Myanmar Treatment Of Rohingya Is 'apartheid': Amnesty International

Updated December 01, 2017 16:01:39

A Rohingya woman walks with a child through a mud puddle in a rice field in Bangladesh.>> Photo: Myanmar's Rohingya ethnic minority members walk through rice fields after crossing over the Bangladesh border. (AP: Bernat Armangue)

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>Map: Burma

Nearly four decades ago, Australia was one of the world's most outspoken critics of the apartheid regime in South Africa.

Not only did we lead international condemnation through a range of sanctions, we demonstrated our support at the most senior levels of government. Malcolm Fraser persistently pressured the South African government to release Nelson Mandela and even visited him in jail.

But there is an apartheid regime operating right now on our doorstep — in Myanmar against the Rohingya — which Australia has said and done very little about.

Last week, United States Secretary of State Rex Tillerson said, as Amnesty International has been saying, that Myanmar is guilty of "ethnic cleansing". This followed a similar pronouncement by British Prime Minister Theresa May in mid-November.

What's ahead for the Rohingya?

Recent violence in Myanmar has seen security forces torch and raze to the ground whole Rohingya villages and murder people as they fled. This forced more than 600,000 Rohingya to flee over the border to Bangladesh.

Inside Bangladesh's camps

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She's worked in emergency health everywhere from Syria to Chad, but nothing prepared Kym Blechynden for what she experienced in Bangladesh.

Bangladesh and Myanmar brokered a deal late last week to repatriate the Rohingya from the border camps, but thousands will be stopped at the border, their townships out of reach. It will be impossible to return to their homes simply because they will be unable to prove their identity.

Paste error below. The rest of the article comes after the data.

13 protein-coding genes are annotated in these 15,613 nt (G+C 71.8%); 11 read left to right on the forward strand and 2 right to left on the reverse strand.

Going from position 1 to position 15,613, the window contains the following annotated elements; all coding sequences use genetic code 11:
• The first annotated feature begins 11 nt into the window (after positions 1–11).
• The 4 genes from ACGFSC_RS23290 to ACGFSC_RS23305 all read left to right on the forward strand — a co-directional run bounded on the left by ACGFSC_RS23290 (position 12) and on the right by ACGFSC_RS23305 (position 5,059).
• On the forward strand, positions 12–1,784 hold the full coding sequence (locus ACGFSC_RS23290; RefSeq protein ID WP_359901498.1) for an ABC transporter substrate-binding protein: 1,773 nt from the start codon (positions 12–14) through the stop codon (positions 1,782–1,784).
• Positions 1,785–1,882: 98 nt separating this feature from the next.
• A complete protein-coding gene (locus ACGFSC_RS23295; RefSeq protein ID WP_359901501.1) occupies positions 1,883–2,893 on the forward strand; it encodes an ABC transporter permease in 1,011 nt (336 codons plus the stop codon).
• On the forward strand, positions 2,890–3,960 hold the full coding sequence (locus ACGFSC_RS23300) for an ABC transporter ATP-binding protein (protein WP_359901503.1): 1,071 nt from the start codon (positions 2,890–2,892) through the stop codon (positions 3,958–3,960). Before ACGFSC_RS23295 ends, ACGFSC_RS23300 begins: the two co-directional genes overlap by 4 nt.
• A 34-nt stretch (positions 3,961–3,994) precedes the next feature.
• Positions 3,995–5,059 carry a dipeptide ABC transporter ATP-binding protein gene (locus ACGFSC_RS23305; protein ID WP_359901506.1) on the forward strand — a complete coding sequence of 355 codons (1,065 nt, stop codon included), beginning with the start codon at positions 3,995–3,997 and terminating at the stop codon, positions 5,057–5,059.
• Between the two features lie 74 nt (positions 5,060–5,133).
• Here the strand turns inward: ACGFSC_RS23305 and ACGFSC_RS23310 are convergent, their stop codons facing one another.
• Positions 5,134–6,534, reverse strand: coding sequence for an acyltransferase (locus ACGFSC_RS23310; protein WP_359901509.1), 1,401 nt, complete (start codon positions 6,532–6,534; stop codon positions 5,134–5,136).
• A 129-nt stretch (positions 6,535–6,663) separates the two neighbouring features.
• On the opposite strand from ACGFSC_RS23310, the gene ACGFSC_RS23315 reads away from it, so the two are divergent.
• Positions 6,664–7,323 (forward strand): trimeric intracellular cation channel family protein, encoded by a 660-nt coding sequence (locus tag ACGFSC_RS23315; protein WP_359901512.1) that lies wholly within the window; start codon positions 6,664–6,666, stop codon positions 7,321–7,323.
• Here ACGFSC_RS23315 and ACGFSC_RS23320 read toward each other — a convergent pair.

The Rakhine State from which they fled actively makes it difficult for Rohingya people to obtain official residency or identity documents. On Tuesday, the Bangladesh Government began plans to relocate 100,000 of them to an uninhabitable island.

What is apartheid?

What sets apartheid apart from other forms of racial violence is the systematic nature of the oppression.

It is not a collection of random acts. All the levers of the State work in unity with the aim of dominating a racial group.

The UN definition of apartheid — a crime against humanity — covers a range of acts.:

  • Clear and open violence such as murder, rape and torture are covered;
  • But so too are the legislative and administrative acts that prevent a racial group from participating in the social, economic and cultural life of the nation.
A man carries two children on his shoulders through water, while behind him is a boat carrying others>> Photo: Myanmar's military have been torching Rohingya homes and villages. Smoke is seen in the background as refugees cross the border to Bangladesh through the Bay of Bengal. (Reuters: Danish Siddiqui)

Rohingya crisis is apartheid

The Rohingya people in Myanmar have been trapped for decades in a vicious system of state-sponsored discrimination that satisfies the legal definition of apartheid, as demonstrated in Amnesty International's new report, titled Caged Without a Roof.

Why are the Rohingya stateless?

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In Bangladesh they are a burden; in Myanmar they are despised. Where did the Rohingya come from and where do they belong?

The report, the result of a two-year investigation, documents discrimination that has intensified since 2012 when violence erupted between Muslims and Buddhists in Rakhine State.

The Myanmar Government's response since that time has been to segregate the Rohingya people, the majority of whom are Muslim. I met Rohingya women and children who fled from Myanmar to Thailand in 2013, including young mums who had seen their homes burnt down and their parents shot and killed in front of them.